His contemporary, Jovinian, disagreed, instead promoting an idea of purity within the vows of marriage and, by extension, the marriage bed. By arguing that Mary and Joseph went on to have children after Christ’s virginal birth, Jovinian attempted to establish marriage as something of a holy bond, not incompatible with a truly pious life. But it would be St Augustine’s Jerome-inspired views of Mary and Joseph’s nuptials as an exceptional ideal, bound by consent and totally without consummation, that won out, influencing Church doctrine on the subject of the Holy Family for centuries.

For those who married, or were married, piety often required a negotiation of this aspect of impurity. Two famous examples of chaste medieval marriage are at two very separate ends of the spectrum. Edward the Confessor allegedly announced his commitment to life-long virginity on his wedding night, and he died some 41 years later childless, and heir-less in 1066. The marriage of Margery Kempe, a fifteenth-century English mystic, stands in stark contrast to this. She was the mother of fourteen children before she finally convinced her husband to begin a celibate life in accordance with her increasing religious expressionism.

For women, particularly those who were or would become nuns, the understandings of pure, sinless marriage were tied up directly with expressions of their faith. Women from the fourth to the fourteenth century underwent experiences where they would ‘marry’ Christ in mystical unions. In a vision of Catherine of Siena, after giving her a wedding ring – which she would later claim was his foreskin – Christ said ‘…keep ever pure until you celebrate your eternal nuptials with me in Heaven’.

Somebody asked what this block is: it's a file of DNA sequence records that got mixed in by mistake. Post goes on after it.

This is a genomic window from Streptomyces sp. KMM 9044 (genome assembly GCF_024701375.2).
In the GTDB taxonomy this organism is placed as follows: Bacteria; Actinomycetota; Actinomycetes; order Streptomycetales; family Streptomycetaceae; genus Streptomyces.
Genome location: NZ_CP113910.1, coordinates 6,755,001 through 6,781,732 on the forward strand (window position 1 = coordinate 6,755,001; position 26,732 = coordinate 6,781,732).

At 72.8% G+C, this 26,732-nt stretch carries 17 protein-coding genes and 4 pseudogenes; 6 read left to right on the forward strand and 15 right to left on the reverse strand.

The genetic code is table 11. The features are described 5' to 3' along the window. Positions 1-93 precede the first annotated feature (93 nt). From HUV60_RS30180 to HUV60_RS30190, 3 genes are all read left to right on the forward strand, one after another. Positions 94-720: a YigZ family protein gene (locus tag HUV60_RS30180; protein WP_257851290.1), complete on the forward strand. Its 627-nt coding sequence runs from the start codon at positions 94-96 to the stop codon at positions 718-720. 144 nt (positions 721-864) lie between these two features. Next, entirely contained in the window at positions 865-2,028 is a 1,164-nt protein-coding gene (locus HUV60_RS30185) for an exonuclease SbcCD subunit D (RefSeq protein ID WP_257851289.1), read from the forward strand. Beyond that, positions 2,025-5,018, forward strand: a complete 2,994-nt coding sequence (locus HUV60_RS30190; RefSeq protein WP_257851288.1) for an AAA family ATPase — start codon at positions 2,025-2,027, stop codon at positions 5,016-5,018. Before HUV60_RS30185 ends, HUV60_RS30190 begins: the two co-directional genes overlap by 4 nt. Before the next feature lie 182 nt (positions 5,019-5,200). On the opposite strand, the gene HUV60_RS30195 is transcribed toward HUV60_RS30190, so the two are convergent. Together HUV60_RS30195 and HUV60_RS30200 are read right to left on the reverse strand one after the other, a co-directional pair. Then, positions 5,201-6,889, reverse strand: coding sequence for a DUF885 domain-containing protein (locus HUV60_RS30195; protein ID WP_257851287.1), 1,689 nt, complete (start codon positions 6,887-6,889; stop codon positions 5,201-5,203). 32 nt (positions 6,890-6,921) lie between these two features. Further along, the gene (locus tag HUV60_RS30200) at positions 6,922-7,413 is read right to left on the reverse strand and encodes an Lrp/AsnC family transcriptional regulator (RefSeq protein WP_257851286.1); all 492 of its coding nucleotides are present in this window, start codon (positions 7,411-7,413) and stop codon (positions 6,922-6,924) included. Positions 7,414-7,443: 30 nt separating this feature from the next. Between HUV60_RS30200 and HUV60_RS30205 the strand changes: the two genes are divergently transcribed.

Often intensely intimate in imagery – Teresa of Avila talks about how Christ ‘plunged into her heart’ a golden spear that left her ‘utterly consumed with a great love’ – these mystical marriages were obviously chaste, but deeply engaged with ideas of purity and what marriage means.

In light of this, then, Sister Lucia Caram’s comments about the potential for a sexual relationship to have existed within Mary and Joseph’s marriage appear to fit within a twenty-first-century discussion that has been ongoing for millennia. While sex, even within marriage, might never be the most comfortable topic for public debate, to engage with ideas of it are not only interesting, but actually, traditional.

Dr Elizabeth Goodwin is a historian of medieval women religious. She did a PhD at the University of Sheffield examining the transformation of communities of English nuns during the Reformation. She is currently conducting research into the life and works of Caritas Pirckheimer. You can find her on twitter at @ElizMGoodwin.

Image: The Mystic Marriage of Saint Catherine of Siena by Giovanni di Paolo, circa 1460 [via Wikicommons].


  1. The doctrine of the Incarnation holds that Jesus was ‘made flesh’ and conceived within the womb of Mary while she was a virgin. Mary’s purity is so vital to Catholic belief that it is held that her own conception was free from the taint of original sin – she may have been conceived through the act of sex, but God kept her soul ‘immaculate’.
Tags : history of religionhistory of sexmarriagemedievalSister Lucia Caram
Elizabeth Goodwin